Hoylman forum highlights lack of protection against ‘revenge porn’

State Senator Brad Hoylman (Photo courtesy of Senator Hoylman)

State Senator Brad Hoylman (Photo courtesy of Senator Hoylman)

By Maria Rocha-Buschel

State Senator Brad Hoylman hosted a forum to promote awareness on intimate partner violence and nonconsensual pornography, commonly known as “revenge porn,” at the LGBT Center last Friday. The event was co-hosted by the Mayor’s Office to Combat Domestic Violence and co-sponsored by Assemblymember Deborah Glick, Congressman Jerrold Nadler, Manhattan Borough President Gale Brewer, Comptroller Scott Stringer and Public Advocate Letitia James.

Hoylman and other advocates at the event drew attention to the fact that there is no specific legislation in New York State that criminalizes the distribution of nonconsensual pornography.

“The truth is that the internet is not a safe place, particularly for women, people of color and LGBT individuals,” he said. “We can’t ask people to just forget about things because these are impacts that reverberate for the rest of your life. The fact that New York State has no law is truly shameful. No one should have to deal with this. It’s time for lawmakers to counter the growing threats.”

Holly Jacobs, the founder of the Cyber Civil Rights Initiative (CCRI) and a victim of nonconsensual pornography, said that the term “revenge porn” is actually a misnomer because the phrase implies that there is always a personal relationship, but not all of the videos and photos distributed are motivated by revenge.

“Some are motivated by money, others by internet notoriety because the material becomes currency among young males,” she said, citing an incident reported on by the New York Times last November in which high school students in Colorado traded and collected hundreds of naked photos of other students in a so-called sexting ring.

Jacobs said that she prefers the term nonconsensual pornography because it includes revenge porn, which is material usually obtained with consent in the context of an intimate relationship, as well as images obtained without consent.

Mary Anne Franks, a professor of law at the University of Miami, has worked with legislators in more than two dozen states to draft legislation against the nonconsensual distribution of sexually explicit images but she explained that there are still obstacles for victims because the laws vary from state to state. Franks said that the issue also becomes more confusing when victims have consented to sexually explicit photos being taken but not consented to their public distribution. Franks has worked with CCRI to create a model law that criminalizes the disclosure of these images when the person distributing them “should reasonably know” that the victim didn’t consent to their disclosure.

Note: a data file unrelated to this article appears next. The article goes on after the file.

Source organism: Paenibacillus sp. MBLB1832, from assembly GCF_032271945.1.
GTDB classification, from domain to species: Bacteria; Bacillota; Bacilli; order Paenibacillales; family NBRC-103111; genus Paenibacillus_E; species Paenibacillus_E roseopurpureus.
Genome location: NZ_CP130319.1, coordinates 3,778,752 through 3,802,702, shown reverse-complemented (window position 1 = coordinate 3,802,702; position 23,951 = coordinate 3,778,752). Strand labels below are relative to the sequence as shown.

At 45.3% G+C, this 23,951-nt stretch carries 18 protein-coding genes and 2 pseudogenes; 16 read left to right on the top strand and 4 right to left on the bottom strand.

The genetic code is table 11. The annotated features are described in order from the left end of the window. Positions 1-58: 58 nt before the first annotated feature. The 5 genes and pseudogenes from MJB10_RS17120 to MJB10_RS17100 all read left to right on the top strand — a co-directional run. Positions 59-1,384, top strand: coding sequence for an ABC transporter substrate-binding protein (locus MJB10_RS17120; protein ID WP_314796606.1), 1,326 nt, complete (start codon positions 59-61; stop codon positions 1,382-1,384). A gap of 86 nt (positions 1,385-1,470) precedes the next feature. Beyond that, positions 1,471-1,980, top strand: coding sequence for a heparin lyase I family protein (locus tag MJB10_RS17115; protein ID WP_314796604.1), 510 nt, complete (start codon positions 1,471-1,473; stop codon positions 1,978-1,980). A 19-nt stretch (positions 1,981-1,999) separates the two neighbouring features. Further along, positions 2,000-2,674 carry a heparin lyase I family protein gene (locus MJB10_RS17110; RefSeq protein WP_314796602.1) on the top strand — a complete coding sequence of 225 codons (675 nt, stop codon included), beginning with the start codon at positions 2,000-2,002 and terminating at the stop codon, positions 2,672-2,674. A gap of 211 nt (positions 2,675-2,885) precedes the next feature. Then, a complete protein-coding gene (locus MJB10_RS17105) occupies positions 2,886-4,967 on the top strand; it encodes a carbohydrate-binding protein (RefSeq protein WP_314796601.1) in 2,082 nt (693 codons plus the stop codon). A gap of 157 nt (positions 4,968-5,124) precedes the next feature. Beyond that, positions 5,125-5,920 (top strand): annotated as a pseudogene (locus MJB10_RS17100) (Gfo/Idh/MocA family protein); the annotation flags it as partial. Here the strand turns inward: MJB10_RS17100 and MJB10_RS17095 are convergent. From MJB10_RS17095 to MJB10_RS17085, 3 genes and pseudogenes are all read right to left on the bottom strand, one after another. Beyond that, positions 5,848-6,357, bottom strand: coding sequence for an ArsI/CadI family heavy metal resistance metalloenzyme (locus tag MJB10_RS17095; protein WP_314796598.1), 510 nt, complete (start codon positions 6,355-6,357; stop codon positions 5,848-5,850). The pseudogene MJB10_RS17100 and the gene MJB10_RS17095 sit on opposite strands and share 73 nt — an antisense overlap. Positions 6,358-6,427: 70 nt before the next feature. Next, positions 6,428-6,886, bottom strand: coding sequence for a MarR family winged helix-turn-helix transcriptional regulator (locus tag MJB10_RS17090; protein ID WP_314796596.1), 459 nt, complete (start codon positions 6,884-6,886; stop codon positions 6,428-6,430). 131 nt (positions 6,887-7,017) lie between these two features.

Jacobs explained that a typical case usually involves images or video featured on porn and social media sites that almost always include personal information. Comments often include viewers discussing the victim’s imperfections and faults. Search results on Google and other major search engines often show the videos, which frequently get emailed to the victim’s boss and family members so the perpetrator knows the images will have their intended effect. Jacobs said that the harassment can quickly go from online to offline when personal addresses are posted along with the videos.

Jacobs said that there are at least 3,000 websites that post nonconsensual pornography and 90 percent of the victims are female. Victims are threatened with sexual assault, suffer emotional distress, are pressured to remain in abusive relationships, are fired and expelled from school, and their relationships with others can be devastated. Many of the victims can experience severe psychological trauma and also can suffer from victim blaming, which Jacobs refers to as a second victimization. One of the most common responses to the distribution of images taken with consent is the victims being questioned about why they allowed the images to be taken in the first place.

“Imagine how it makes a victim feel to go to people who are supposed to support them and they receive blame and shame,” she said. “It’s a naïve and well-intentioned response but with this, we’re letting the perpetrator off the hook instead of saying what he did is a terrible thing. It’s similar to asking a victim of sexual assault what she was wearing.”

Nonconsensual pornography activist Chrissy Chambers shared her experience at the forum of becoming a victim of nonconsensual pornography when a video of her ex-boyfriend raping her surfaced four years after she broke up with him. Chambers has been working as an advocate for victims of nonconsensual pornography since she became aware of the videos in 2013 and has been unable to file charges against her ex-boyfriend for the video.

“My shame manifested itself in my confidence in myself,” Chambers said. “I became shier than I used to be, retreating into myself. But I realized that silence hurts the situation more and the victim shaming must stop. We have to remind people what is vulgar.”

Advertisements

Leave a Reply

Fill in your details below or click an icon to log in:

WordPress.com Logo

You are commenting using your WordPress.com account. Log Out / Change )

Twitter picture

You are commenting using your Twitter account. Log Out / Change )

Facebook photo

You are commenting using your Facebook account. Log Out / Change )

Google+ photo

You are commenting using your Google+ account. Log Out / Change )

Connecting to %s